Organizations:

References

TEXTBOOKS
Mandell GL, et al., eds. Mandell, Douglas, and Bennett's Principles and Practice of Infectious Diseases. 5th ed. Philadelphia, PA: Churchill Livingstone; 2000:2080-82, 2110-13.

Wyngaarden JB, et al., eds. Cecil Textbook of Medicine. 19th ed. Philadelphia, PA: W.B. Saunders Company; 1992:780, 1629, 1650, 2301-02.

Beers MH, et al., eds. The Merck Manual. 17th ed. Whitehouse Station, NJ: Merck Research Laboratories; 1999:1149-50, 1152.

Behrman RE, et al., eds. Nelson Textbook of Pediatrics. 15th ed. Philadelphia, PA: W.B. Saunders Company; 1996:749-50.

JOURNAL ARTICLES
Baxter F, et al. Severe group A streptococcal infection and streptococcal toxic shock syndrome. Can J Anaesth. 2000;47:1129-40.

Givner LB. Invasive disease due to group A beta-hemolytic streptococci: continued occurrence in children in North Carolina. South Med J. 1998;91:333-37.

Fishman G, et al. Toxic shock syndrome. Harefuah. 1997;132:622-24, 679.

Fichtenbaum CJ, et al. Ehrlichiosis presenting as a life-threatening illness with features of the toxic shock syndrome. Am J Med. 1993;95:351-57.

Strausbaugh LJ. Toxic shock syndrome. Are you recognizing its changing presentations? Postgrad Med. 1993;94:107-08, 111-13, 117-18.

Kain KC, et al. Clinical spectrum of nonmenstrual toxic shock syndrome (TSS): comparison with menstrual TSS by multivariate discriminant analyses. Clin Infect Dis. 1993;16:100-06.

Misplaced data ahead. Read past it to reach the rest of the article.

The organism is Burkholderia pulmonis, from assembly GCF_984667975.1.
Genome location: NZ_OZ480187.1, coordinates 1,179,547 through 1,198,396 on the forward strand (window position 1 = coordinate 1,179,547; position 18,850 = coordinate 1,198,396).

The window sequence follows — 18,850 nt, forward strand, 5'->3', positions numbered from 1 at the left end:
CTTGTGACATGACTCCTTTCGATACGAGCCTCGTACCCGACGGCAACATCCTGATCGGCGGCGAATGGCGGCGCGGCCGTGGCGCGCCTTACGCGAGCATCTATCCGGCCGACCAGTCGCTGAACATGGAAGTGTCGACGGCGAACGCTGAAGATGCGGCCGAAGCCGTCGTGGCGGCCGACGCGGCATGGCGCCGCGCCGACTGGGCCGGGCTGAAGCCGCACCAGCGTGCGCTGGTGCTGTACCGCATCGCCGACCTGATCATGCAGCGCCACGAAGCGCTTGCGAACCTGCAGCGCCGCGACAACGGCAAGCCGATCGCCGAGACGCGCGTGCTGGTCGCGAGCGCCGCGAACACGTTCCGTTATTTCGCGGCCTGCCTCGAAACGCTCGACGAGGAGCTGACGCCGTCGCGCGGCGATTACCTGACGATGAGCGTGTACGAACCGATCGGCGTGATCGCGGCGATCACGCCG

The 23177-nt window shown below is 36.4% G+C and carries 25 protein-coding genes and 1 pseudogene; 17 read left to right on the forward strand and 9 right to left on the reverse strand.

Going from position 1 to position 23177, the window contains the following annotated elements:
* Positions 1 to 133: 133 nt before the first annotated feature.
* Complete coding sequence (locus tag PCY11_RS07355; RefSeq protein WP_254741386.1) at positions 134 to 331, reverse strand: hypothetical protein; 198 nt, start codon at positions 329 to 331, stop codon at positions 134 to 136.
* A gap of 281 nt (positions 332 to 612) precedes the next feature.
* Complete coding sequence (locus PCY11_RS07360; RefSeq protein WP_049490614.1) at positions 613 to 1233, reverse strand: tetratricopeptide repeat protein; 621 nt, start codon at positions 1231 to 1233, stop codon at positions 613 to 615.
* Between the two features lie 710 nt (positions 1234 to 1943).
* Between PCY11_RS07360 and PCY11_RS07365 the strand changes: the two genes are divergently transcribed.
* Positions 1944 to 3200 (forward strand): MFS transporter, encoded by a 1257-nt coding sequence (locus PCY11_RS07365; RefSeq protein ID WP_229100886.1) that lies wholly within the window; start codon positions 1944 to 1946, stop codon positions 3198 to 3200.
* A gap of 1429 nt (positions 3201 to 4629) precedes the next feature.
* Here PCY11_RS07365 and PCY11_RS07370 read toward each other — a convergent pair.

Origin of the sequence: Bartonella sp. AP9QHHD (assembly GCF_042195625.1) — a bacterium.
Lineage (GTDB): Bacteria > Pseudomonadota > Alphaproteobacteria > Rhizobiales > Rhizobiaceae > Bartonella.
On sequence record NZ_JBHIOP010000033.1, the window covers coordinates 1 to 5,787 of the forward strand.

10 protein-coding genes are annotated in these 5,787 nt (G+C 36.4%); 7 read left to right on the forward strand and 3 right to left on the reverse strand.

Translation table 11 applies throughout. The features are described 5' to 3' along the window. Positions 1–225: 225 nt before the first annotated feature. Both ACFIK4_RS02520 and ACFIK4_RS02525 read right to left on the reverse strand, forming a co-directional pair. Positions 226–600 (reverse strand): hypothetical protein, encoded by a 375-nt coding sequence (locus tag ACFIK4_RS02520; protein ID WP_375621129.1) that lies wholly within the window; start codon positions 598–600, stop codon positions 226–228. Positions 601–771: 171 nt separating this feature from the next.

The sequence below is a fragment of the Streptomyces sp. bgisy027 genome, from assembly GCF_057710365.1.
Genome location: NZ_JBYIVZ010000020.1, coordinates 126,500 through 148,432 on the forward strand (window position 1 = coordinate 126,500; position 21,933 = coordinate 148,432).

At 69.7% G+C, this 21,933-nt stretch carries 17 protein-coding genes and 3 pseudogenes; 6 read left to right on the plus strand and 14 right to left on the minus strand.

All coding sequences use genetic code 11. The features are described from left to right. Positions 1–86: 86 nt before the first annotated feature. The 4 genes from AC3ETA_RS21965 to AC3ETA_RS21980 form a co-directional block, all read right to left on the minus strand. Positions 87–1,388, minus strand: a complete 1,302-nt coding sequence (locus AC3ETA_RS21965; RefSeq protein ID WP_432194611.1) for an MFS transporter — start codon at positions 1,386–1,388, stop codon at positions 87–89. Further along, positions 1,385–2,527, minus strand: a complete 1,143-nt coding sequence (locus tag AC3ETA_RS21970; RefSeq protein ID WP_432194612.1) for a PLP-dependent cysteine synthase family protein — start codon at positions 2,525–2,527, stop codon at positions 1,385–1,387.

Panina-Bordignon P, et al. Identification of HLA-DR alpha chain residues critical for binding of the toxic shock syndrome toxin superantigen. J Exp Med. 1992;176:1779-84.

McCahill PD, et al. Toxic shock syndrome: a complication of continent urinary diversion. J Urol. 1992;147:681-82.

Schuchat A, et al. Toxic shock syndrome and tampons. Epidemiol Rev. 1991;13:99-112.

Givner LB, et al. Apparent increase in the incidence of invasive group A beta- hemolytic streptococcal disease in children. J Pediatr. 1991;18:341-46.

Todd JK. Therapy of toxic shock syndrome. Drugs. 1990;39:856-61.

Allen ST, et al. Toxic shock syndrome associated with use of latex nasal packing. Arch Intern Med. 1990;150:2587-88.

Bryner CL, et al. Recurrent toxic shock syndrome. Am Fam Physician. 1989;39:157-64.

Rizkallah MF, et al. Toxic shock syndrome caused by a strain of staphylococcus aureus that produces enterotoxin C but not toxic shock syndrome toxin-1. Am J Dis Child. 1989; 143:848-49.

Prechter GC, et al. Postinfluenza toxic shock syndrome. Chest. 1989;95:1153-54.

Kass EH, et al. On the pathogenesis of toxic shock syndrome. Rev Infect Dis. 1987;9:S482-89.

Osterholm, MT, et al. Tri-state toxic-shock syndrome study. I. Epidemiologic findings. J Infect Dis. 1982;145:431-40.

Davis JP, et al. Toxic-shock syndrome: epidemiologic features, recurrence, risk factors, and prevention. New Engl J Med. 1980;303:1429-35.

Todd J, et al. Toxic-shock syndrome associated with phage-group-I staphylococci. Lancet. 1978;2:1116-18.

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Report last updated: 2009/04/08 00:00:00 GMT+0